GREAT BARRIER REEF
// Outlook Report 2014
Impacts on the ecosystem were most severe in the southern half of the Region, causing significant damage to coral reef habitats, particularly due to cyclone Hamish, in March 2009, which affected more than 50 per cent of the coral reefs in the Region.15,16 In February 2011, cyclone Yasi crossed the Queensland coast, one of the most powerful cyclones to have affected Queensland since records commenced.18,19 Previous cyclones of a comparable intensity include the 1899 cyclone Mahina in Princess Charlotte Bay, and the two cyclones of 1918 at Mackay (January) and Innisfail (March). The damage from cyclone Yasi was extensive. Overall, some level of coral damage was reported in over 89,000 square kilometres of the Region. Approximately 15 per cent of the Region’s total reef area sustained some coral damage and six per cent was severely damaged. Most of the damage occurred between Cairns and Townsville.16 In April 2014, category 5 cyclone Ita entered the northern area of the Region, crossing the coast near Cape Flattery. The impacts of cyclone Ita were being assessed at the time of writing. Wind also plays a role in the marine ecosystem; in Category 5 cyclone Yasi affected much of the central Great Barrier Reef in February 2011 particular, it can cause substantial changes in the Source: Satellite image originally processed by the Bureau of Meteorology from the shape of islands and coastlines and can affect ocean geostationary meteorological satellite MTSAT-2 operated by the Japan Meteorological Agency currents.4 There is emerging evidence of increases in wind strength Australia-wide, but little information specific to the Region.20 Changes in wind patterns may There is emerging evidence of have consequences for inshore ocean turbidity through resuspension of sediments21; island formation22; 23 increases in wind and the distribution of planktonic larvae . Warming sea temperatures have implications for cyclones and 24 strength Australiawind (see Section 6.3.1).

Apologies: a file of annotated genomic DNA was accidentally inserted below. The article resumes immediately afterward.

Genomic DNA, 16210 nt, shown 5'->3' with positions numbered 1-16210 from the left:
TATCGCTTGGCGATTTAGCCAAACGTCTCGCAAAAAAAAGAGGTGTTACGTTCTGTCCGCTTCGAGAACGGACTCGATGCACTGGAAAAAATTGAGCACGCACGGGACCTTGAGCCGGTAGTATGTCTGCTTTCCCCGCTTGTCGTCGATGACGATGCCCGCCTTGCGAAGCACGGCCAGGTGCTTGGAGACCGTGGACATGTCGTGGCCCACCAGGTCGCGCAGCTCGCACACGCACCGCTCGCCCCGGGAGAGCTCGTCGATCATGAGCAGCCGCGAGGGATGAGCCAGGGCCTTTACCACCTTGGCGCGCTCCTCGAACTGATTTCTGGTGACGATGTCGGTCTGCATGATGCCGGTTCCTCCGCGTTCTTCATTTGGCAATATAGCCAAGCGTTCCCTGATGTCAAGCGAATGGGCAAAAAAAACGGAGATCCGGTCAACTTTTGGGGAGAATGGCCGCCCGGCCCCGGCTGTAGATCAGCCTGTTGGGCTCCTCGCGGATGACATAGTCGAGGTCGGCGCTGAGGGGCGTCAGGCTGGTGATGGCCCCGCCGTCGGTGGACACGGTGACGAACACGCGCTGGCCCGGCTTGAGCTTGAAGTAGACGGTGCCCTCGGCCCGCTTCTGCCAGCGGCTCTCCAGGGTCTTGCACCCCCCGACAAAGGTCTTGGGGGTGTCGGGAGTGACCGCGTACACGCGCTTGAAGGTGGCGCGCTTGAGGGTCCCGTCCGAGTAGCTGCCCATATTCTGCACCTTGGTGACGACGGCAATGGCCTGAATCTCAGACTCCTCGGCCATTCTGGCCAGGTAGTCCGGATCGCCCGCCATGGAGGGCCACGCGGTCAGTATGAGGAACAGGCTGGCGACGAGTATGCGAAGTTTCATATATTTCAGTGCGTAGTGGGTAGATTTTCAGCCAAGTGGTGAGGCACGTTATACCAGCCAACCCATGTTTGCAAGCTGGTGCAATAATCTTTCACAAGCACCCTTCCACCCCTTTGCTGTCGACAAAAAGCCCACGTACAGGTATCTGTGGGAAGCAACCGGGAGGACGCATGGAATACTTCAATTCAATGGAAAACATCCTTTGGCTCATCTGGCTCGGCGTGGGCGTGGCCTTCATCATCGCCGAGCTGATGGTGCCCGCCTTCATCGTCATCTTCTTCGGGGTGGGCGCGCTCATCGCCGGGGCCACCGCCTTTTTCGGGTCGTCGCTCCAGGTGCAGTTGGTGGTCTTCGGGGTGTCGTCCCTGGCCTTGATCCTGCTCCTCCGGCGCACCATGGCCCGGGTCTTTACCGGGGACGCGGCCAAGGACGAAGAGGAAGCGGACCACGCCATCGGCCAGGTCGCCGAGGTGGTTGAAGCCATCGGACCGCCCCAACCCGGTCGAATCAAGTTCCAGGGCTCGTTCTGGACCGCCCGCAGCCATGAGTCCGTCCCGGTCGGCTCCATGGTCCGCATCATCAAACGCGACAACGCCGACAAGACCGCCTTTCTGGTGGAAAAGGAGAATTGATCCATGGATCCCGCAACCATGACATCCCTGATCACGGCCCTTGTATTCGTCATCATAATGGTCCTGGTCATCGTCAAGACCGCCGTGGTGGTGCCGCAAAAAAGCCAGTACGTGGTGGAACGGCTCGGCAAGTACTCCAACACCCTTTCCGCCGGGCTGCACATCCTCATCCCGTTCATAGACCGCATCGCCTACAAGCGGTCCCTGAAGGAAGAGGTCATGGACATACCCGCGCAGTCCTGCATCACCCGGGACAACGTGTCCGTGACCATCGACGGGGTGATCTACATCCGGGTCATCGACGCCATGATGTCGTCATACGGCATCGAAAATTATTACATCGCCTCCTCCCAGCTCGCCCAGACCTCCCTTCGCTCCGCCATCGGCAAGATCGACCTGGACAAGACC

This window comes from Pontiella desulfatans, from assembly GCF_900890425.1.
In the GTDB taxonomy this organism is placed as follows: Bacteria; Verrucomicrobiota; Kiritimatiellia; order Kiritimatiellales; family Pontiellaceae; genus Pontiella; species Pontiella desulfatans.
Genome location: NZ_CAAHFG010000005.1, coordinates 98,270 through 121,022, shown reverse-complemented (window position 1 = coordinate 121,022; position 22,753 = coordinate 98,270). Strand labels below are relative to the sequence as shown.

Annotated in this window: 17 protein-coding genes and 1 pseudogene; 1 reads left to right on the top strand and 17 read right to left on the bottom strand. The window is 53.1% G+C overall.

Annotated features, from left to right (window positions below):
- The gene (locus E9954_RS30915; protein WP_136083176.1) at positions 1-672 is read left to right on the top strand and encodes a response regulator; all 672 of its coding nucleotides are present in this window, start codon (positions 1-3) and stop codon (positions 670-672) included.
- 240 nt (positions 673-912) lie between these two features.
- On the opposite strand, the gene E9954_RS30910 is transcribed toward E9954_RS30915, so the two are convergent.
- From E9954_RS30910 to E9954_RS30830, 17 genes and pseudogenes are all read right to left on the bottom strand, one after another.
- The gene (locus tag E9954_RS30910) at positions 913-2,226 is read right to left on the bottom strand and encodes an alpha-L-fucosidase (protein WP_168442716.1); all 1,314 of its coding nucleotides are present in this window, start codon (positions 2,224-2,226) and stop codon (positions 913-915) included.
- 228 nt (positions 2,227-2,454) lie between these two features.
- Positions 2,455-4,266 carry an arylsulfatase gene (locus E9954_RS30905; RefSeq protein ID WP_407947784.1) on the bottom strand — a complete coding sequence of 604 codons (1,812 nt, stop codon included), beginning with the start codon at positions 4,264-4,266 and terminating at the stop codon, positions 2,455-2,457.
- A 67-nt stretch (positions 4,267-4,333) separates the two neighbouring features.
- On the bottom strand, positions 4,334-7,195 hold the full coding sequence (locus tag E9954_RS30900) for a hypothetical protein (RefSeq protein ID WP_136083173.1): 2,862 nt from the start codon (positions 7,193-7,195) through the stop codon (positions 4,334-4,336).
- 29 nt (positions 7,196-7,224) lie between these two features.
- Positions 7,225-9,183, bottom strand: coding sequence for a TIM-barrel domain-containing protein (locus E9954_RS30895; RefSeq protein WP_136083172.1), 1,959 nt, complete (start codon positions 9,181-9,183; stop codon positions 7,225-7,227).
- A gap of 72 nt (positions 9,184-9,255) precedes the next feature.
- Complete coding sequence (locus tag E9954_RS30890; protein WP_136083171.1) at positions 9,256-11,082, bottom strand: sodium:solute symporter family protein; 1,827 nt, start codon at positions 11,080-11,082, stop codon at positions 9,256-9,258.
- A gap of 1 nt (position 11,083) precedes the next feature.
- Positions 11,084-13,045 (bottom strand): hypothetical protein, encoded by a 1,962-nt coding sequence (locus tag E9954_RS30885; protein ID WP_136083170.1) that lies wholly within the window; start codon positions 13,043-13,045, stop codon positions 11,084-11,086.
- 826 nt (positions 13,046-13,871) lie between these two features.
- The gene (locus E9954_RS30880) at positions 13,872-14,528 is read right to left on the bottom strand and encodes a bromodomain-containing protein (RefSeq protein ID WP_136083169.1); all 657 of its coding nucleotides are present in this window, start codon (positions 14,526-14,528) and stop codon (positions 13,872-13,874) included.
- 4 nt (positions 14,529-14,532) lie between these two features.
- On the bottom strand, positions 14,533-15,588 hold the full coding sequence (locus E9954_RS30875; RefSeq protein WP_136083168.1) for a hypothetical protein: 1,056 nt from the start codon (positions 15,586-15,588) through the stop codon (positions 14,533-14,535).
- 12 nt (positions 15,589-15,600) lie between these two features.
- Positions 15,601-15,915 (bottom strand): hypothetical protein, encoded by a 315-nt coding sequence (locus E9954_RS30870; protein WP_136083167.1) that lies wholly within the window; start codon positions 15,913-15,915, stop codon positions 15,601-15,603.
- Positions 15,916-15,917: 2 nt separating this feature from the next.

3.2.3 Freshwater inflow
The rivers and streams flowing into the Region drain an area of 424,000 square kilometres along the east coast of Queensland — the Great Barrier Reef catchment. There are six major natural resource management catchment regions: Cape York, Wet Tropics, Burdekin, Mackay Whitsundays, Fitzroy, and Burnett Mary. While the Wet Tropics rivers (from Ingham to about Port Douglas) deliver water to the Region almost all year, in other catchments there is little or no flow most of the time, interspersed with major floods usually during the summer monsoon season and on decadal timescales.25 In the Outlook Report 2009 it was reported that the flow of freshwater from 2004 to 2007 was significantly lower than the long-term average.1 Since that time, increased annual rainfall and floods have resulted in much greater volumes of freshwater entering the Region (Figure 3.3). Between 2008 and 2012 higher than average annual freshwater discharges were recorded for many of the major rivers, especially in southern catchments.26
Large volumes of freshwater flowed into the Region in the past five years, including some record flows.
Figure 3.3 annual freshwater discharge from major rivers, 2002–2013
Resources and Mines (Qld) compiled by the Australian Institute of Marine Science 201226 and McKenzie et al. 2014 33
Much greater volumes of freshwater entered the Great Barrier Reef lagoon between 2008 and 2012 compared to previous years. The annual discharges from the major rivers are combined for each natural resource management region. Each year is shown in a different colour and represents the discharge for the 12-month period starting in October. Source: Data supplied by Department of Natural